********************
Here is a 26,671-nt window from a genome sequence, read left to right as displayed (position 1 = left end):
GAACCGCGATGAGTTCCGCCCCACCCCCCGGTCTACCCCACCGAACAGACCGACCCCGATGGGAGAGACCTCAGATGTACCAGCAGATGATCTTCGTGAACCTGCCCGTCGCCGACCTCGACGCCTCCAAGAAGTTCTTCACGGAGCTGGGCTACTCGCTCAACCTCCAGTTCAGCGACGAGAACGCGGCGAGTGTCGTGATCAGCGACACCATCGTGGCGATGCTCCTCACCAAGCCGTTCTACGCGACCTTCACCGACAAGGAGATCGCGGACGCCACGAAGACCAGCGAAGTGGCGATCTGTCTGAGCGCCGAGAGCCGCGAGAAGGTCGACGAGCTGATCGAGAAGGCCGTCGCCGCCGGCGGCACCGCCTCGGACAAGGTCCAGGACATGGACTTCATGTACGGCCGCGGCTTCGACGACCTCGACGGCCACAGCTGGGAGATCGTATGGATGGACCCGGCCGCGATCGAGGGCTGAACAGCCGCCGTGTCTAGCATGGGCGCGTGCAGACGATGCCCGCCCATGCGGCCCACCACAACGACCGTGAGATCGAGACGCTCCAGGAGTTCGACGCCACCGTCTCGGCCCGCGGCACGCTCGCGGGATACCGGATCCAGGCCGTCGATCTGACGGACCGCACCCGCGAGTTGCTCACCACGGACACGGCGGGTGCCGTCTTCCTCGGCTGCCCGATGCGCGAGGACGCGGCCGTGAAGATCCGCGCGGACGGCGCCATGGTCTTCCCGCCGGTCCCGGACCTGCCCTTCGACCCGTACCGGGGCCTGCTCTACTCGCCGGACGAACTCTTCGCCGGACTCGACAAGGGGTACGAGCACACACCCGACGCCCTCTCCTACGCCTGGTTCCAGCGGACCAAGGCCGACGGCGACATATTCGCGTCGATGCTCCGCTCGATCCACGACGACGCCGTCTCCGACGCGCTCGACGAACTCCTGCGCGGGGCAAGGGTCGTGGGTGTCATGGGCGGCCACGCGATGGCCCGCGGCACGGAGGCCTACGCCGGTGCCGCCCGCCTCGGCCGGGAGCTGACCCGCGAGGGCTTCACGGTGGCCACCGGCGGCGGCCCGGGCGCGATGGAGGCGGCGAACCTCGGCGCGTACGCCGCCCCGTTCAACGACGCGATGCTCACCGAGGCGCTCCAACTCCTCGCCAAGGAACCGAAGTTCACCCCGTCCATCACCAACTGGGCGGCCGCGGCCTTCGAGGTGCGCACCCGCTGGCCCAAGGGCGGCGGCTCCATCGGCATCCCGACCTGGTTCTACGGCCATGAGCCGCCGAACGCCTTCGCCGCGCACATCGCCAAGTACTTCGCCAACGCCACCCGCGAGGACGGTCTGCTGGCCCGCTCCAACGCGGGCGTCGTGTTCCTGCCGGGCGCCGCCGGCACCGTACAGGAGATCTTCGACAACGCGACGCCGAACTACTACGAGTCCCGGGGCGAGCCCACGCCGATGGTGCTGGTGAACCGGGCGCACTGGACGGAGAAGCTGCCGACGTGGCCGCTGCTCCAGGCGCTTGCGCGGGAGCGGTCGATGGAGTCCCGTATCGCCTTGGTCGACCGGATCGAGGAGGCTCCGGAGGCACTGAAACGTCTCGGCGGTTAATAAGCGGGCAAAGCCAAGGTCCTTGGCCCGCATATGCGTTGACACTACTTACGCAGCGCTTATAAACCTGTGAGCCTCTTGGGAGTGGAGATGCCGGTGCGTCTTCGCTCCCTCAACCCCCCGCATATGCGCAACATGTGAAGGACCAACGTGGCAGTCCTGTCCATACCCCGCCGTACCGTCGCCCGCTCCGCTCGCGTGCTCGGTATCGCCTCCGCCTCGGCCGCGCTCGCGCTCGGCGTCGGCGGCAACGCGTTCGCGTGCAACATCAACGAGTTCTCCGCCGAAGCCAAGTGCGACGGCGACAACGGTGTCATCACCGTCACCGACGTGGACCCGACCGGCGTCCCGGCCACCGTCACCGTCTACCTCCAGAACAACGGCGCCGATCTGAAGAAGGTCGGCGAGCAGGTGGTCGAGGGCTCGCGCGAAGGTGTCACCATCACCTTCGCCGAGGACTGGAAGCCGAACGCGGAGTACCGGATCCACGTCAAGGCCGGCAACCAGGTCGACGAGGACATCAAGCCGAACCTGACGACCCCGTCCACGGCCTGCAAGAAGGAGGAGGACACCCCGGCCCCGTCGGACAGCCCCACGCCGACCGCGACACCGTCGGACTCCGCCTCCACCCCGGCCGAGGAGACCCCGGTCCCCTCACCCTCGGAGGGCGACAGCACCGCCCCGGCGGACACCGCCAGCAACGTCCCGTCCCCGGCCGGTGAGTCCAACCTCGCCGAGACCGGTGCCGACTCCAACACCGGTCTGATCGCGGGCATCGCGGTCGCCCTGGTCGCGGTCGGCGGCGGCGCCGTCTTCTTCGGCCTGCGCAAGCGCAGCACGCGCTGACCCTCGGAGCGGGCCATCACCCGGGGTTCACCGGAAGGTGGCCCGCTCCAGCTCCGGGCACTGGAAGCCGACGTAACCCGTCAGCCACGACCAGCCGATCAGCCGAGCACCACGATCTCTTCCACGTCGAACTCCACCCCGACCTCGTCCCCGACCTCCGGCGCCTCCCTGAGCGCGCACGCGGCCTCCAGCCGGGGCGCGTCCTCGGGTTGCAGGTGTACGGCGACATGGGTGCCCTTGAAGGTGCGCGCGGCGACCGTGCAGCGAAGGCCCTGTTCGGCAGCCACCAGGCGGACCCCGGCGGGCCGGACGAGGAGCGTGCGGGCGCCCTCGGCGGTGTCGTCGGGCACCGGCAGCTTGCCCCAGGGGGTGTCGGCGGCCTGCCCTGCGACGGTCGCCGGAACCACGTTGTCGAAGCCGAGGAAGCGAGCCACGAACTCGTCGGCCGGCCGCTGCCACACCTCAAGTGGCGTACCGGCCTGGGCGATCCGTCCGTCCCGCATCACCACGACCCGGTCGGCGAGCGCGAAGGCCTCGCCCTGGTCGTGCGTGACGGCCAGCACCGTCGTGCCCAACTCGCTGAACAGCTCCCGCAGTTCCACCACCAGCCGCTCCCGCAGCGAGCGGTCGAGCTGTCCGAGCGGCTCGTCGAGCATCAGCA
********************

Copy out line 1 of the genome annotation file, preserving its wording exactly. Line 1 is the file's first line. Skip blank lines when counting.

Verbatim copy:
Here is a 26,671-nt window from a genome sequence, read left to right as displayed (position 1 = left end):